We’re Listening

Content note: this is a very emotional post and talks about some distressing things. 

I’m in several online autism-centered parent groups.
This is mainly so I can offer support and also learn – as I like learning about resources around to help advise families and friends.

Want to know a secret?
I hate it.

You know how sometimes people warm you to not read the comments?
It’s like that, but worse.

I understand that it’s venting, letting out some sort of pent-up rage into the void.

But – it’s very painful.

I see the posts about young children, and their parents calling them evil.

My blood pressure skyrockets and my chest hurts every time I have to read flyers shared that say “Talk About Curing Autism” or a fundraiser for the dreaded Autism Speaks. I worry as I read about how they use unsafe practices to “cure” the autism. The fad diets, the bleach and chelation, the intensive “quiet hands” ABA torture. A 40 hour work week is rough on most adults; why do it to a child?

I watch as an entire comment thread agrees together that autistic adults belong in group homes, that autistic children will never amount to anything, that autistic children should not be allowed to have an organ donation or that their deaths would “be a mercy.” I see people say that their child’s distress is “such an embarrassment” or that their child would be better off institutionalized and never allowed a voice.

I swallow my stress as I read post after post about how someone “can’t deal with this child anymore” and how “they just want to give them away.” As someone who grew up as a ward of the court, these comments sting too hard for me.

I cry because someone literally says they hate autism, and would rather have a dead child. Straight up posting “I would rather have a dead kid than this” and “I wish my kid was dead.”

Considering I just lost my autistic baby brother – don’t even try to pull that one on me.

Don’t you even dare.


I try to keep myself composed, because if I told people how I felt, I would definitely be banned. And even when I speak up politely, I often get shut down.

“You’re not really autistic.”

“You’re too high functioning.”

“You don’t know what it’s like!”


A few fun facts:

I am autistic.

I am not a functioning label.

I know exactly what it’s like, both inside and out.


I get told “you’ve never had a toy thrown at your head.”

I remember that I was given brain injury that has wreaked havoc on my nervous system and cognition. I have had many things thrown at my head, bitten, scratched, punched, and worse.
And yet, the worst abuse I have ever received was from neurotypicals. I have no anger nor bitterness toward a child who is struggling to comprehend and tame strong emotions.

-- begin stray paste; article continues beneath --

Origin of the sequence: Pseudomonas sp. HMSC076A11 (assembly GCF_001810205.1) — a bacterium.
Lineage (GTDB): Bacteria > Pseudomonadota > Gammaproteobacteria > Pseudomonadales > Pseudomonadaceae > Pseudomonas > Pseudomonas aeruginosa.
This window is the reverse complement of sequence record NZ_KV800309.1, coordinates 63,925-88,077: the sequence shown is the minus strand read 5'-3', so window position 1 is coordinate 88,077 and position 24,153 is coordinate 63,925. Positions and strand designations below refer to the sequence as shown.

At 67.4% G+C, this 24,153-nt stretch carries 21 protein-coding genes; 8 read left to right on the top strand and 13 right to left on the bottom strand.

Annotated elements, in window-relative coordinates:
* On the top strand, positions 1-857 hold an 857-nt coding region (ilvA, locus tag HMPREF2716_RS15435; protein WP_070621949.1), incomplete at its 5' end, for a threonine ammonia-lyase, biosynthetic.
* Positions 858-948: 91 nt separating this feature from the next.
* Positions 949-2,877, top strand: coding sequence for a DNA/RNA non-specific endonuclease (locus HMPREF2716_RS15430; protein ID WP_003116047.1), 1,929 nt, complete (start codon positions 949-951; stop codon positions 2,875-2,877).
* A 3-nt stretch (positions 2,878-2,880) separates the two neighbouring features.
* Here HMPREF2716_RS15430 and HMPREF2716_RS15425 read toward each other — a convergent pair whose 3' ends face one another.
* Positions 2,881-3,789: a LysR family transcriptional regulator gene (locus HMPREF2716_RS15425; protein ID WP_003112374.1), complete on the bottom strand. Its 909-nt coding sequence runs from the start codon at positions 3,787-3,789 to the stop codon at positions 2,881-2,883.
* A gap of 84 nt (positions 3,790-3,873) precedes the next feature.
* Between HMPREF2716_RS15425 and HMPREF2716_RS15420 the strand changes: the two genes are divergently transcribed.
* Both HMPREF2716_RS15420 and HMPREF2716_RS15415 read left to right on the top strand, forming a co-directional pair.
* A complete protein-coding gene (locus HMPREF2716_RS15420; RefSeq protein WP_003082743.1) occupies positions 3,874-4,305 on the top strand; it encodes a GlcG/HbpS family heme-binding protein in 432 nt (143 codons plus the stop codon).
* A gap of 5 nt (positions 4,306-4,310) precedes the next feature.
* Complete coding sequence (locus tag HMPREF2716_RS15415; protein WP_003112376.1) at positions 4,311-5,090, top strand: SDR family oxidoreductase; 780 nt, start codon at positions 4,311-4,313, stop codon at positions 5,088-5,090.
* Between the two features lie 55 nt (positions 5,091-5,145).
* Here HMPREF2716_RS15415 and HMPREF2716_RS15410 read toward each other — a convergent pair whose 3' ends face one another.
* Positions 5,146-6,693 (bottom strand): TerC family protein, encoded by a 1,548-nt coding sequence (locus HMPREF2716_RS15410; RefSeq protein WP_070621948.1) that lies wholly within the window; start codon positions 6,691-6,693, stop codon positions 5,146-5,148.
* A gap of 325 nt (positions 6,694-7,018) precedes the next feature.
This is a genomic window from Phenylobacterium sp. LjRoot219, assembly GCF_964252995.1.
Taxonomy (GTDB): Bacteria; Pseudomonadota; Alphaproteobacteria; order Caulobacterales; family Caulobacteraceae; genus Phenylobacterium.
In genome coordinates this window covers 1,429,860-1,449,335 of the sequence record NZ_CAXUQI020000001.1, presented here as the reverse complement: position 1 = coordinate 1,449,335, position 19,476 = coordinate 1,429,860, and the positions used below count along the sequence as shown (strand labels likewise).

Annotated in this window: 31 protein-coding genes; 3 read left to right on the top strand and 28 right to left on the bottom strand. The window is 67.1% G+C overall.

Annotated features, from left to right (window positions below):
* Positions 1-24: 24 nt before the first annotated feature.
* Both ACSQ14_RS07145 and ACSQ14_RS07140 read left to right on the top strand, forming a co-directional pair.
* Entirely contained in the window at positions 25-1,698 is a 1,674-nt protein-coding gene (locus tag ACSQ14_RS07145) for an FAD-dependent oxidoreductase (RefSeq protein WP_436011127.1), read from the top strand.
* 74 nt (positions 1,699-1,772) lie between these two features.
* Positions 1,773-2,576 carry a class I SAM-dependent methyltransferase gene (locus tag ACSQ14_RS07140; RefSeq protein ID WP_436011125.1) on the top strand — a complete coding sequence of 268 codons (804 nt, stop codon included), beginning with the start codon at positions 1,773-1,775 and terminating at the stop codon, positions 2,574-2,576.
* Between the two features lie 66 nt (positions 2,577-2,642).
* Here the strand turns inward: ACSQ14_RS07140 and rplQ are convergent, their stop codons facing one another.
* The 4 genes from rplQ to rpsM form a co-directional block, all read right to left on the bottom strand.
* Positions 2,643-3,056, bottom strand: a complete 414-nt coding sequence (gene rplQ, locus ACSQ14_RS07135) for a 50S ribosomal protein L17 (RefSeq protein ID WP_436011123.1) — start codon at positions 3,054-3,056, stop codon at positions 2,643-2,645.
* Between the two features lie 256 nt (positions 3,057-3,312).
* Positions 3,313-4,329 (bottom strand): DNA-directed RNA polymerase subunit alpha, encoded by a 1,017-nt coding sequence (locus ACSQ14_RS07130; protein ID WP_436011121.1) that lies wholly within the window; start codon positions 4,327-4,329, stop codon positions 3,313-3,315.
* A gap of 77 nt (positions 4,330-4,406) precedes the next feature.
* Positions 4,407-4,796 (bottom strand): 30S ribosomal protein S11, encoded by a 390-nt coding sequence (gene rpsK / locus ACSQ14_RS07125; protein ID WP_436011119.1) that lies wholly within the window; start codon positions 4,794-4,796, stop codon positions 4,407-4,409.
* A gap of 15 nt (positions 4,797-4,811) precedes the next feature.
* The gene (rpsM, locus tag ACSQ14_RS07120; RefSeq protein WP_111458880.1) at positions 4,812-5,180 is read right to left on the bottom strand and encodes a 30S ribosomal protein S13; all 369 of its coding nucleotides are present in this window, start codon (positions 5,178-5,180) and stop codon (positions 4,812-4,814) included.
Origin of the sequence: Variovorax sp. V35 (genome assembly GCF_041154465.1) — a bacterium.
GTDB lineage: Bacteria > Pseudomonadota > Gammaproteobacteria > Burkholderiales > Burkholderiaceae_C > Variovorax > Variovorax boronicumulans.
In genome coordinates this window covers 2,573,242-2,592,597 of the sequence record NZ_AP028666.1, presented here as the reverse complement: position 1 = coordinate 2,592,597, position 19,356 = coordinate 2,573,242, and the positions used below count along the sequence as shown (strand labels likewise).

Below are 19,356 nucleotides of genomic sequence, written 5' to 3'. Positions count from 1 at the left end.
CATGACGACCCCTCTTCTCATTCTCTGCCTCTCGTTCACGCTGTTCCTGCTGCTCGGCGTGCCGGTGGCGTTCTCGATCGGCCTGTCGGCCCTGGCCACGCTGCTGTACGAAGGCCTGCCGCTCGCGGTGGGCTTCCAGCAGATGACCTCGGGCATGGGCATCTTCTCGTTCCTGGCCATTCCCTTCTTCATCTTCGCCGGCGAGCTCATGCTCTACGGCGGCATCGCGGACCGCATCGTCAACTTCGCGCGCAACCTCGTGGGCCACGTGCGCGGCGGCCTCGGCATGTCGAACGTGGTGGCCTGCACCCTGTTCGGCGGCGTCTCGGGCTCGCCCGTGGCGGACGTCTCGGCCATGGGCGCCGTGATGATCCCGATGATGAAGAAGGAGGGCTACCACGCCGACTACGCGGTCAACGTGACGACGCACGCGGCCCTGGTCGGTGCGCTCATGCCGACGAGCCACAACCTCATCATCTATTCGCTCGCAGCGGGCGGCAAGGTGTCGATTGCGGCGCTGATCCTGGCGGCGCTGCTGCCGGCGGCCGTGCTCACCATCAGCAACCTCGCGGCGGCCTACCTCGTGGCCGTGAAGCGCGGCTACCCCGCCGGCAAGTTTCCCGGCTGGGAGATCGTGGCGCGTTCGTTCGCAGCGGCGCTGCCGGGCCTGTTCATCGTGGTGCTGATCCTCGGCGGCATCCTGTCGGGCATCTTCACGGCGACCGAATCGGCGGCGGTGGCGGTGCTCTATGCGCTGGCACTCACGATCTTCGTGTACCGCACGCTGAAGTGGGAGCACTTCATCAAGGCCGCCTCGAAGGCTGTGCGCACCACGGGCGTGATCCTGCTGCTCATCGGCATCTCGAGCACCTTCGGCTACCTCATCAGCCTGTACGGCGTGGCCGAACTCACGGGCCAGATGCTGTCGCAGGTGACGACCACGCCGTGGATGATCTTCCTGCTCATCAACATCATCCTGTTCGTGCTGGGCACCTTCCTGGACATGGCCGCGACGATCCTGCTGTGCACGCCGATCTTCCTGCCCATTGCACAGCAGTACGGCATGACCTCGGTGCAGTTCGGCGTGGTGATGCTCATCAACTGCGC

I am lectured with “you don’t know what it’s like to worry about your child’s future.”

I remember crying alone hysterically the day my autistic brother went to preschool, because I was scared he would be bullied like I was.

I didn’t fear for me, because I figured I would die before I grew up anyway (my mental health was not the best). Now that I’ve somehow survived, I am terrified.

I’m not sure what happens next. I don’t know where I will be living this time next year. I don’t know how I’m going to keep afloat. And you’ll find that most of us autistics are terrified, too.

I listen and read every comment.

“Autism is a disease. Autism is undignified. Autism is disgusting. We need to fight and destroy autism.”

I replace each instance of Autism with a name, whether it be my own or my loved ones. I would type it out, but I do not want to.

“My child is a disease. My child is undignified. My child is disgusting. We need to fight and destroy my child.”

How cruel does that sound?

I’m so used to being called worthless and broken. Our community hears this constantly in professional and parent circles.


Even in the conference I spoke at in April, I broke down crying as I listened to the more high-profile guests.

To them, we are a burden. We are missing pieces of ourselves and are too broken. We are deficits in society. Byproducts of genetic disease or environmental toxins, things I overheard constantly during the conference. Books on the counter about the “epidemic” and “problem children.”

All around me were puzzle pieces, anger, people all shouting about the horrible autism epidemic.

My meltdown I had when I got home had nothing to do with public speaking.

It had everything to do with the fact that I felt unwanted and unwelcome at an event that was all about my shared neurology. My friends, my brothers, my loved ones, my sweet fiancé – we are told so much that we are broken. We are told we have no empathy or emotion. We are not wanted, not desired, not needed.

And people wonder why autistics have higher rates of trauma and mental illness?

I know autism is hard.

I am in that odd and awkward perspective, where I am the autistic person, love an autistic child, work with autistic people, and am trying to enter the professional word of special education.

I am not a stranger to the “negatives” of autism – not even the slightest. Yet, I don’t see a child with “deficits” or as a “side effect.”

I see a child who needs supports, love, acceptance, and encouragement. All people, regardless of ability, deserve kindness and to be respected as human beings.

But I can’t say that in these groups – and that’s the real shameful disgrace.

Autistic children, teens, adults – all of us are listening.


But are you listening to us?

3 thoughts on “We’re Listening

  1. I cannot believe that they would speak that way at an autism conference. Did they not think about how the autistic speakers would feel? How could that attitude be of any help to the parents in the audience? What an incredible lack of empathy. I’m so sorry you had to experience this.


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